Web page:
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Water Under the Bridge: Sept. 20, 2017

From the pages of Astoria’s daily newspapers

Published on September 20, 2017 12:01AM

Last changed on September 20, 2017 11:13AM

Above is the 1,000-pound turtle taken recently by the drag boat Sunset near Tillamook Head.

The Daily Astorian/File

Above is the 1,000-pound turtle taken recently by the drag boat Sunset near Tillamook Head.

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10 years ago this week — 2007

Officials from both sides of the Columbia River gathered near the South Jetty Friday to celebrate the completion of the U.S. Army Corps of Engineers’ interim repairs to both jetties at the mouth of the river.

The $30 million in repairs to the two jetties were needed to halt extensive erosion of the rock structures and preserve the river’s navigability. However, the repairs, which began in 2005, are only designed to last eight to 10 years. The project completion event also marked the beginning of an effort to rehabilitate the aging North and South jetties.

The structures were built in the late 1880s and extended in the early 1910s and experts at the Corps say they’re in need of a total overhaul, a project that is estimated to cost between $150 million to $200 million and is being compared in scope with the channel deepening project. Without the overhaul, a very large storm — the kind the North Coast only sees once every 100 years — could breach the jetties and quash a $14 billion segment of the regional economy.

There’s no guarantee of a liquefied natural gas terminal being sited on the Columbia River’s banks.

And while the Coast Guard has kept secret many of the security issues associated with LNG shipments up the Columbia River, local residents need to “trust their Coast Guard” and understand those resource gaps will be filled before any LNG facility is built, said Capt. Patrick Gerrity, Coast Guard Sector Portland’s captain of the port.

“The bottom line, folks: The Coast Guard will make an unbiased recommendation regarding the suitability of this proposed project on the Skipanon Peninsula,” Gerrity told about 75 people at a Tuesday night meeting.

50 years ago — 1967

Things are progressing well on Northwest Aluminum Co.’s $142 million aluminum plant project at Warrenton, executive Vice President Richard Peck, New York, reported on a visit here Tuesday.

Peck had also visited in Portland with Glenn Jackson, Medford, board chairman of PP&L Co., which owns the 880-acre site where the company hopes to build, and in Salem with members of the Oregon State Sanitary Authority.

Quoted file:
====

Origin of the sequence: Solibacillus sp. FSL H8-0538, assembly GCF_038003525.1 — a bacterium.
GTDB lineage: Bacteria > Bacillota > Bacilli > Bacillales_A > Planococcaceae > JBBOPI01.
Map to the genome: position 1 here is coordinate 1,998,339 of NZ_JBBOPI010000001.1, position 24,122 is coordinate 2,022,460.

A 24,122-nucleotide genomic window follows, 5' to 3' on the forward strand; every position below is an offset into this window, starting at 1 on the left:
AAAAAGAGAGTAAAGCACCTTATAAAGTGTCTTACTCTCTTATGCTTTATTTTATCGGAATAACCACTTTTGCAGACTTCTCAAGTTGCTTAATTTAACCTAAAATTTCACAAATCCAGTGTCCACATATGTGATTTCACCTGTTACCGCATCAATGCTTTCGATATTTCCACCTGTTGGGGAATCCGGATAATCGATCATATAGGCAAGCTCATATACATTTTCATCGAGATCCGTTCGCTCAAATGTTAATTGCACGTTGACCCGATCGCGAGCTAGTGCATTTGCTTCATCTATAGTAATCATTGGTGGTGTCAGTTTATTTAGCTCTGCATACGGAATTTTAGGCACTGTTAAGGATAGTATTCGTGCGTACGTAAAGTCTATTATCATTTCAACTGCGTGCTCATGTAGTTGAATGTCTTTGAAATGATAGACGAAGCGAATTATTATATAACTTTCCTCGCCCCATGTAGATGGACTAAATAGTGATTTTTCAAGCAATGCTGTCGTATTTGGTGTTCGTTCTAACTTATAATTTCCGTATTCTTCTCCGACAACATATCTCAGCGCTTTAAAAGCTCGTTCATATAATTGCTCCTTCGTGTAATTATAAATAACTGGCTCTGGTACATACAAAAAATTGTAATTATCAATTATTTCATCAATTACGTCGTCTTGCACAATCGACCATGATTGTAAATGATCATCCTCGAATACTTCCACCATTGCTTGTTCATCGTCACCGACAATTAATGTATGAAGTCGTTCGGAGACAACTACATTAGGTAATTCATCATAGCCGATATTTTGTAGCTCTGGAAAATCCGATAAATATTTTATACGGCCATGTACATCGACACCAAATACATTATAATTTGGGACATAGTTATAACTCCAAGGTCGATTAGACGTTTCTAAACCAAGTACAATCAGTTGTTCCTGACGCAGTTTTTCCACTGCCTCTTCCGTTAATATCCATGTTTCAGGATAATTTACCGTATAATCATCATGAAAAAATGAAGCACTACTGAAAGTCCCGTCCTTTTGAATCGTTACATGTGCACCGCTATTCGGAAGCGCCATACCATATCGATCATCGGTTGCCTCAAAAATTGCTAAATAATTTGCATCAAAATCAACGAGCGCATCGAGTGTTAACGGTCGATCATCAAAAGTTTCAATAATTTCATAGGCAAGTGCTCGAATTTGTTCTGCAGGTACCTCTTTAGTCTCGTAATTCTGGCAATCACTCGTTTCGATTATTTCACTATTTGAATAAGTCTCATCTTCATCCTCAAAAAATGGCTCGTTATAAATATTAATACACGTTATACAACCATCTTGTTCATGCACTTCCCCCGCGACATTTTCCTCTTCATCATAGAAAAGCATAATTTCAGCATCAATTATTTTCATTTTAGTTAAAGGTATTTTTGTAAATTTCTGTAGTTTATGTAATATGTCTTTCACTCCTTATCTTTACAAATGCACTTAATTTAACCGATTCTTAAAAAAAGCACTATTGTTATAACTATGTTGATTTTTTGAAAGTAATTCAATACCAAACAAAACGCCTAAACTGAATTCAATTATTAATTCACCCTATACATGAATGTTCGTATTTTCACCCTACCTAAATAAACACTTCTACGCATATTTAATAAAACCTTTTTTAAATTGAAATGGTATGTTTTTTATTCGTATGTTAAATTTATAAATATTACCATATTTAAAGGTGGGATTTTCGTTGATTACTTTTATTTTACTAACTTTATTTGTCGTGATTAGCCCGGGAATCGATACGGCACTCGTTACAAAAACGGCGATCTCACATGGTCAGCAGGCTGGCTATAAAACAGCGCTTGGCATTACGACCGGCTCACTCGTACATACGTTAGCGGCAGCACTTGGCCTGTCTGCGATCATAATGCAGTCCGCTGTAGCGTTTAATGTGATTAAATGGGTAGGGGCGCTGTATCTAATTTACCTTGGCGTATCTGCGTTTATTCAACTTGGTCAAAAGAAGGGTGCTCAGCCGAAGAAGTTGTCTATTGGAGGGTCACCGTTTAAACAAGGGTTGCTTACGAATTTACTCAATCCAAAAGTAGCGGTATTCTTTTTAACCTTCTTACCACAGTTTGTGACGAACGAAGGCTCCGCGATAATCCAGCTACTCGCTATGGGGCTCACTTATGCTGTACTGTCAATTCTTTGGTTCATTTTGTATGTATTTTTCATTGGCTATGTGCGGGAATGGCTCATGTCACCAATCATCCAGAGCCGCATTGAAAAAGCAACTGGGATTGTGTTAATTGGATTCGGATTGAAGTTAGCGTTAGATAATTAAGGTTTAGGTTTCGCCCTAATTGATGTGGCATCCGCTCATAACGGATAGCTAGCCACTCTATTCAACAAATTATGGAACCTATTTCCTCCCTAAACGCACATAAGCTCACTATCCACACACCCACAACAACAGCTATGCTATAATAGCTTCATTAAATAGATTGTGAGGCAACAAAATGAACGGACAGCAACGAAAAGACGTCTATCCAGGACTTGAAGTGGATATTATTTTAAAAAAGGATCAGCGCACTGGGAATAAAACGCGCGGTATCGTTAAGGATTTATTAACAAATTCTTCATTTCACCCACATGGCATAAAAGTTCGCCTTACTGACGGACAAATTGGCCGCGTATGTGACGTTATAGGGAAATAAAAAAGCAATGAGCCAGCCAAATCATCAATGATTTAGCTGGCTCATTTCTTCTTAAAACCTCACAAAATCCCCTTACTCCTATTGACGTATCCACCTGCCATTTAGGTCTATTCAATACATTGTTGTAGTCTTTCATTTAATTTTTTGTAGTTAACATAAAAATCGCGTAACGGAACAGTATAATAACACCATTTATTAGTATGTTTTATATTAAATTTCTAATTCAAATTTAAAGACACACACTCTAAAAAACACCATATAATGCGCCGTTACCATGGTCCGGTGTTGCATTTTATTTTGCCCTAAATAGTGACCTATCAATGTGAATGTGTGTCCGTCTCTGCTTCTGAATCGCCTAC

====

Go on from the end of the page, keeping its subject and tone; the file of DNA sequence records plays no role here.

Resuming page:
Peck said it will be several months yet before plans are well enough along to submit to the Sanitary Authority for detailed study.

The controversial relocation of U.S. Highway 101 over the Nestucca sand spit may not be dead after all.

Gov. Tom McCall announced today three relocation proposals are being considered for the highway – including one over the spit.

Clatsop County communities don’t want the state government to take control of the beaches completely away from cities and counties in any future amendments to the Beach Bill, it was generally agreed at a meeting of the Clatsop Inter-Governmental committee Wednesday evening in Cannon Beach’s Driftwood Inn.

Consensus Wednesday evening was that such matters as permission or refusal to permit motor traffic on a beach should be left to the local community; it was felt that setting speed limits should be a state function however.

Zoning of the coast area should be left to local government, speakers said.

75 years ago — 1942

Astoria was a deserted city for an hour and fifteen minutes Tuesday night as rules went into effect for the test air raid that gave civilian defense officials a chance to mobilize their equipment and manpower for emergencies that might arise during a real air raid.

The streets were silent and empty except for block wardens wearing official bands on their sleeves who strolled their beats and ordered off the streets the few people or from the curb the few cars that were caught out when the police sirens started to blow at 7 p.m.

A few times ambulances sped through the streets, heading for scenes of disaster reported by the wardens, or fire engines or police cars to spots where incendiary bombs were supposed to have fallen where help was needed.

Dr. Edward Harvey, superintendent of the Food Industries Laboratory in this city, proved very conclusively Thursday evening that it is possible to fool the palate of the best of epicures when at a dinner at the laboratory he served as the piece de resistance roast sea turtle which some of his guests ate as beef, others as bear meat.

The turtle, served with dressing, was a part of the thousand pound “Tom Turtle” recently shot off the Oregon Coast and brought into Astoria.

The dinner was in honor of Dean William Schoenfeld of Oregon State college, Prof. George Hystop of the same college and Dr. Willis H. Rich of Stanford, director of research for the Oregon fish commission. They not only ate turtle and liked it but they also ate fried salmon milt as a hors d’oeuvre with a good deal of relish and they had a lot of other strange dishes, including shredded porpoise meat and crab paste.

This was Dr. Harvey’s way of proving that there is a lot of palatable food in the sea which has never been considered as edible.



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